The "improvements" I mentioned are mostly related to volume regulation and avoidance of clipping and brick wall filtering.
 

Lonnie

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Thank you Lonnie for your explanations! It makes so much sense now why every single AVP that's been tested have performed so poorly relative to $99 DACs. I didn't realize the cost to SNR when applying all that DSP/EQ/room-correction. Thankfully, for movies this is mostly unimportant and negligible.

Does this mean that for future AVP reviews, we should be comparing them relative to the "best in class" among their peers rather than the better measuring $99 DAC (for all the reasons Lonnie has presented)?

This is what I would recommend. Comparing an ARP or AVR to another AVP or AVR is in my opinion a fair comparison.
 

Lonnie

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I have been doing both, providing a home theater specific table as well as the larger table for all DACs:


Just a quick question Amirm. Why do you use Sinad? I would think you would use the IEEE standard in the AP test for S/N since it is industry standard. Just curious.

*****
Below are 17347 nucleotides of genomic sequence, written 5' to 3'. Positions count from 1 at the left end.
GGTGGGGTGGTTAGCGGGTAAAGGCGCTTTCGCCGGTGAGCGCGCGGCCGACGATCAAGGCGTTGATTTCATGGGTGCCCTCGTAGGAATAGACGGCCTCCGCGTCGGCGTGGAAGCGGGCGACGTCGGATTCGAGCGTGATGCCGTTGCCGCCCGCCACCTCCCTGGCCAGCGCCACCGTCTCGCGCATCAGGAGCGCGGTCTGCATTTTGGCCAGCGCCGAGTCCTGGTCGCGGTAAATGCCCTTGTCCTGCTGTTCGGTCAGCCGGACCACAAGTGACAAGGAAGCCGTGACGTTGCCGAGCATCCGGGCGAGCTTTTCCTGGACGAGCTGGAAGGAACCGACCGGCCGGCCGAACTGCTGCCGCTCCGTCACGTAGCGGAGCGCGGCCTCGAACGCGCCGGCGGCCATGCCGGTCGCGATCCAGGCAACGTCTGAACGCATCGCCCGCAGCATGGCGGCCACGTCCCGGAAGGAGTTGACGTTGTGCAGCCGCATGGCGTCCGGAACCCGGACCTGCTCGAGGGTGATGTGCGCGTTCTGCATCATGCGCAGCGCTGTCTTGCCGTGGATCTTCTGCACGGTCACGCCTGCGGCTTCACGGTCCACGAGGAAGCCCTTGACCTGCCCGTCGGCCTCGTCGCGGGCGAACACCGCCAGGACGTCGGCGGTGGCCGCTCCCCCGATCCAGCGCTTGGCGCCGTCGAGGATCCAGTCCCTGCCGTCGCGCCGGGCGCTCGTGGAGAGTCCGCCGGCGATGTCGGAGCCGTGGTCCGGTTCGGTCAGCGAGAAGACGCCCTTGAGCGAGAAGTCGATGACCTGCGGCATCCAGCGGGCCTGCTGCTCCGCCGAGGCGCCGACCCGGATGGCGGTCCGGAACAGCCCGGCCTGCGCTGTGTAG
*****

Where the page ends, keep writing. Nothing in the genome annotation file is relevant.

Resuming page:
Lonnie
 

amirm

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Just a quick question Amirm. Why do you use Sinad? I would think you would use the IEEE standard in the AP test for S/N since it is industry standard. Just curious.

Lonnie
SINAD includes distortion (it is the same as THD+N in this case). So both SNR and THD are included in one. Sometimes one or the other dominates, other times both.
 

GrimSurfer

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This is what I would recommend. Comparing an ARP or AVR to another AVP or AVR is in my opinion a fair comparison.
So would you, then, recommend that customers avoid using AVRs in place of 2ch audio?

I'm not seeking a policy or marketing answer but a logical one that squares with your previous recommendation.
 

Lonnie

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So would you, then, recommend that customers avoid using AVRs in place of 2ch audio?
That is up to the end user to decide if the performance meets their needs. When I talk to customers I try to find out what it is they are looking for and help them find what works best. For a large percentage of our customers, the performance of our AVP is more then sufficient and at the same time a much smaller percentage like to use a dedicated 2 channel pre-amp. I just depends on what you are looking for.